Dear Lighthouse Trails:
I am writing to you to in the hope you might be able to give me information about Spiritual Direction as our Church is becoming involved with it. As a Spiritual Director this person is a member of The Australian Network of Spiritual Directors (ANSD) and of Spiritual Directors International (SDI). After reading the brochure I am concerned about the direction it may lead us as it talks about contemplative reflection and interconnectedness of all things and also seeks to encourage ecumenism and inter faith dialogue etc.
Hoping you might be able to help me with this. Thank you for all the work you are doing in warning Christians about the many deceptions we can encounter. Keep up the good work that God has entrusted you to do. __________
Basically, the term “spiritual direction” is part of the contemplative prayer movement. Contemplative teachers say that one must have a “spiritual director” to “teach” or guide him or her how to enter into the silence of contemplative prayer. The spiritual director will provide books and resources by contemplative authors and direct his or her student on how to implement these authors’ spiritual practices. Ruth Haley Barton, a contemplative advocate who teaches thousands of pastors and Christian leaders about spiritual formation said this about her own spiritual director:
I sought out a spiritual director, someone well versed in the ways of the soul . . . eventually this wise woman said to me, . . . “What you need is stillness and silence so that the sediment can settle and the water can become clear.” . . . I decided to accept this invitation to move beyond my addiction to words.1 (emphasis added)
As for Spiritual Directors International (SDI), we consider them the leading association for spiritual directors in the world. Ray Yungen discusses SDI in his book, A Time of Departing:
To underscore the scope and reach of the contemplative prayer movement let’s look at the numbers put out by an organization called Spiritual Directors International (SDI). On their website this group gives ample evidence of what their practices are. In one national conference, the following was presented:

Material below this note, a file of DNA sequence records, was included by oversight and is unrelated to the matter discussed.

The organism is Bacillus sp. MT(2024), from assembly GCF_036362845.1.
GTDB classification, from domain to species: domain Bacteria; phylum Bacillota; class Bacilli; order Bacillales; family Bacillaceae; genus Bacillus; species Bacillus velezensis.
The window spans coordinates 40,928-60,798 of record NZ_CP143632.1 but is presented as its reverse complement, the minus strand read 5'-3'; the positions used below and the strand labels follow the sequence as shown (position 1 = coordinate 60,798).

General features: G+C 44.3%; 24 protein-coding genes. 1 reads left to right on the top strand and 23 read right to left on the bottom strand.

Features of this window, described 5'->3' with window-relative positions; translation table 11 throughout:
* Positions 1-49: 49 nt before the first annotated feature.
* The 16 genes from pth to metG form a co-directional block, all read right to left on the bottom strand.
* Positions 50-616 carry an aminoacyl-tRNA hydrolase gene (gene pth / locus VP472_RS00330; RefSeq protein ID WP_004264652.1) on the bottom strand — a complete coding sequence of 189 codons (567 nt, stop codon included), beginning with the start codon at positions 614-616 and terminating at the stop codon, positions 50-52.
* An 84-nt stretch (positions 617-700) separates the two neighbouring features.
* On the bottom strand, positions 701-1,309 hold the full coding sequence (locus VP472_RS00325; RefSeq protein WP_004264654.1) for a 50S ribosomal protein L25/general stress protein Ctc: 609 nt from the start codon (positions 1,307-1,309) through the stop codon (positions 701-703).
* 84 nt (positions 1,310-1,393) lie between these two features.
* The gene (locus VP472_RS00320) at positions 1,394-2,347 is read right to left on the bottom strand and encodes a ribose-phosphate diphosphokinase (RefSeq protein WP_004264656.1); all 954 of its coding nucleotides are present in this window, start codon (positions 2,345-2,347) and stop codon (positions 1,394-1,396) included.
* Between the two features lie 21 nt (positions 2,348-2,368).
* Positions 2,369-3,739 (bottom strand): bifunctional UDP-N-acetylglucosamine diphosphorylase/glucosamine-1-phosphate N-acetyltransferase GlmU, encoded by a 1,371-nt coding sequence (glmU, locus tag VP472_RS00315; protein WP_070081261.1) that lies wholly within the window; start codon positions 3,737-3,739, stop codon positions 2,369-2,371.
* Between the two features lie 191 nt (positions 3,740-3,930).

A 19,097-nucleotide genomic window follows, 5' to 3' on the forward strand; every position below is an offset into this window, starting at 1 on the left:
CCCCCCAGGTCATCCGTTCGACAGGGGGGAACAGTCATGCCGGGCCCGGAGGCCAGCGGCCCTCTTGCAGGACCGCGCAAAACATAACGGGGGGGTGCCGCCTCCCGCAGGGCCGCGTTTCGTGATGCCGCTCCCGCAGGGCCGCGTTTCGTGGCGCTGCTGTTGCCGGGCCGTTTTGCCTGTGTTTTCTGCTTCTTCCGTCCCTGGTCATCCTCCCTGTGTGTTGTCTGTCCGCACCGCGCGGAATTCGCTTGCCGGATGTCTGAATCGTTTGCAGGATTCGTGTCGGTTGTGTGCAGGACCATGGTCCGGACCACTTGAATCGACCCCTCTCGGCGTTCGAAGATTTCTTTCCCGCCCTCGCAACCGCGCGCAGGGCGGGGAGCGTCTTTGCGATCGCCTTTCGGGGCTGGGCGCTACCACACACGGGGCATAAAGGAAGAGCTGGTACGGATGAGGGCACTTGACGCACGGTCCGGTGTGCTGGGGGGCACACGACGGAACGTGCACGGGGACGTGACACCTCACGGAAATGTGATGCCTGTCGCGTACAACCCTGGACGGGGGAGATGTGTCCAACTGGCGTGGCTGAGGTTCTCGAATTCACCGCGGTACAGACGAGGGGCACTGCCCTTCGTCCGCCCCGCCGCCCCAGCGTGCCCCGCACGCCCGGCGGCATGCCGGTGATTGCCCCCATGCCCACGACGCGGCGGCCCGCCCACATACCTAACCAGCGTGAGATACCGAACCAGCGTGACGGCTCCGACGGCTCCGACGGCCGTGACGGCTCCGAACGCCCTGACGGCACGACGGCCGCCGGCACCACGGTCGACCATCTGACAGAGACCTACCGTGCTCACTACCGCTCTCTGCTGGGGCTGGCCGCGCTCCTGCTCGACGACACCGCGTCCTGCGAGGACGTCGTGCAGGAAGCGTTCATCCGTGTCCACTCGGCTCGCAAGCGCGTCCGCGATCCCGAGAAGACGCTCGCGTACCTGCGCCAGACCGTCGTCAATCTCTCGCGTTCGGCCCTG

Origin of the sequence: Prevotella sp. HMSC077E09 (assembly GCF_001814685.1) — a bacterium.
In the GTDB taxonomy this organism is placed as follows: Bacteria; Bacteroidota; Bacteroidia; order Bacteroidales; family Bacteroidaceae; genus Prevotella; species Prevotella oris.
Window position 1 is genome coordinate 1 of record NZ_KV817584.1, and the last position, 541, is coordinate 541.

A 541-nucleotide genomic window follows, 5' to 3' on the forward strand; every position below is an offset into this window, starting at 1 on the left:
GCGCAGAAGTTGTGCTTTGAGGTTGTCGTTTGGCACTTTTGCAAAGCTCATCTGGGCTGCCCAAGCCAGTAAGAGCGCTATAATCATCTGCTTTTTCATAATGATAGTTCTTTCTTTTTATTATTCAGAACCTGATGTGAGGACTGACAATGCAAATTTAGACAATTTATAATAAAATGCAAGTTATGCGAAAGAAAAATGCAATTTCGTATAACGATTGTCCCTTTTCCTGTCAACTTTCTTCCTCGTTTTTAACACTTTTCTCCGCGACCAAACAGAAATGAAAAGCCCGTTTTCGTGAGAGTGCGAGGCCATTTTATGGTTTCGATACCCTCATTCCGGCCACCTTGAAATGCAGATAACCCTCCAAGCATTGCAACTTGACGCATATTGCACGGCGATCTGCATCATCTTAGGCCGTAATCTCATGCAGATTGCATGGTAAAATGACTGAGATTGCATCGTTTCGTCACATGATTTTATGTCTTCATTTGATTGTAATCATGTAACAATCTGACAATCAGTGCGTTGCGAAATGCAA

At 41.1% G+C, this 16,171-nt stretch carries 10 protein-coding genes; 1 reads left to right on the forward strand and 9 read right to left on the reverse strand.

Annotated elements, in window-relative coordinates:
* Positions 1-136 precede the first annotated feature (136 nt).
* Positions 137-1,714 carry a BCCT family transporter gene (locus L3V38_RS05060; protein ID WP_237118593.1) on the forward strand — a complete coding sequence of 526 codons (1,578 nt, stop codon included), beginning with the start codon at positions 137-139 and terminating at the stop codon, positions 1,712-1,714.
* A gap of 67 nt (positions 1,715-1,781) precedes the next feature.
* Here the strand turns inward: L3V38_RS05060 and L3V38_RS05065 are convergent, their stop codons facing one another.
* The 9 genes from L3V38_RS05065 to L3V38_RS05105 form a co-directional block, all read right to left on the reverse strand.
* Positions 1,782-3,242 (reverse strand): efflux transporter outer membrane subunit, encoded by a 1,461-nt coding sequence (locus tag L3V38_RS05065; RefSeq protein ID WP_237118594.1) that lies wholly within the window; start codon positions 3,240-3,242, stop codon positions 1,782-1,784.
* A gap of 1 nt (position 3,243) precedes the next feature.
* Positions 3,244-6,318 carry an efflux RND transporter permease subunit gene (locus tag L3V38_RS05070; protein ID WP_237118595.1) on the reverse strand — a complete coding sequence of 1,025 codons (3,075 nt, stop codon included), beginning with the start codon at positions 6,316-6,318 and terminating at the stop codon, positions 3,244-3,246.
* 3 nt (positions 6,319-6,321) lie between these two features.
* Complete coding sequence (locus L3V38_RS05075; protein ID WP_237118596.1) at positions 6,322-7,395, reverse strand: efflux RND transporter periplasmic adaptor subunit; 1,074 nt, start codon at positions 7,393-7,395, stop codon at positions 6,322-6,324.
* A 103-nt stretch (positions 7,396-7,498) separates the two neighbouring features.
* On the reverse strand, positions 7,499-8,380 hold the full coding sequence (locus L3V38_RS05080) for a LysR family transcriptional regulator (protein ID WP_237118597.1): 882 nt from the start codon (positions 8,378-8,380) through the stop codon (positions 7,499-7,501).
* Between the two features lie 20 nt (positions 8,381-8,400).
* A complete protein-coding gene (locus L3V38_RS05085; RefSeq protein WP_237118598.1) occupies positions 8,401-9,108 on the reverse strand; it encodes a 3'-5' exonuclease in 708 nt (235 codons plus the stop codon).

“This workshop offers an opportunity to study and experience the [spiritual] director’s role in a person’s move into the beginning and early stages of contemplative prayer, silence, and openness to new sorts of praying.”
One of the objectives of SDI is “Tending the holy around the world and across traditions.” A 2008 membership list showed 652 Episcopalians, 239 Presbyterians, 239 Methodists, 175 Lutherans, and a whopping 2,386 Roman Catholics; counting another forty or so “traditions,” the total was 6648. To show the nature of just what they mean by “across traditions,” the list included Buddhist, Gnostic Christian, Hindu, Muslim, Jewish, Siddha Yoga, and even Pagan/Wiccan.2 [Today, the figure is 10,000 spiritual directors.]
On the SDI website, it states the following:
[SDI] has become one of the most significant and forward looking ecumenical and multi-faith spiritual organizations in the world today. (emphasis added)
It’s important to understand that “muliti-faith” and spiritual direction (contemplative spirituality) go hand in hand. As we have stated in the past, the “fruit” of contemplative prayer is interspirituality.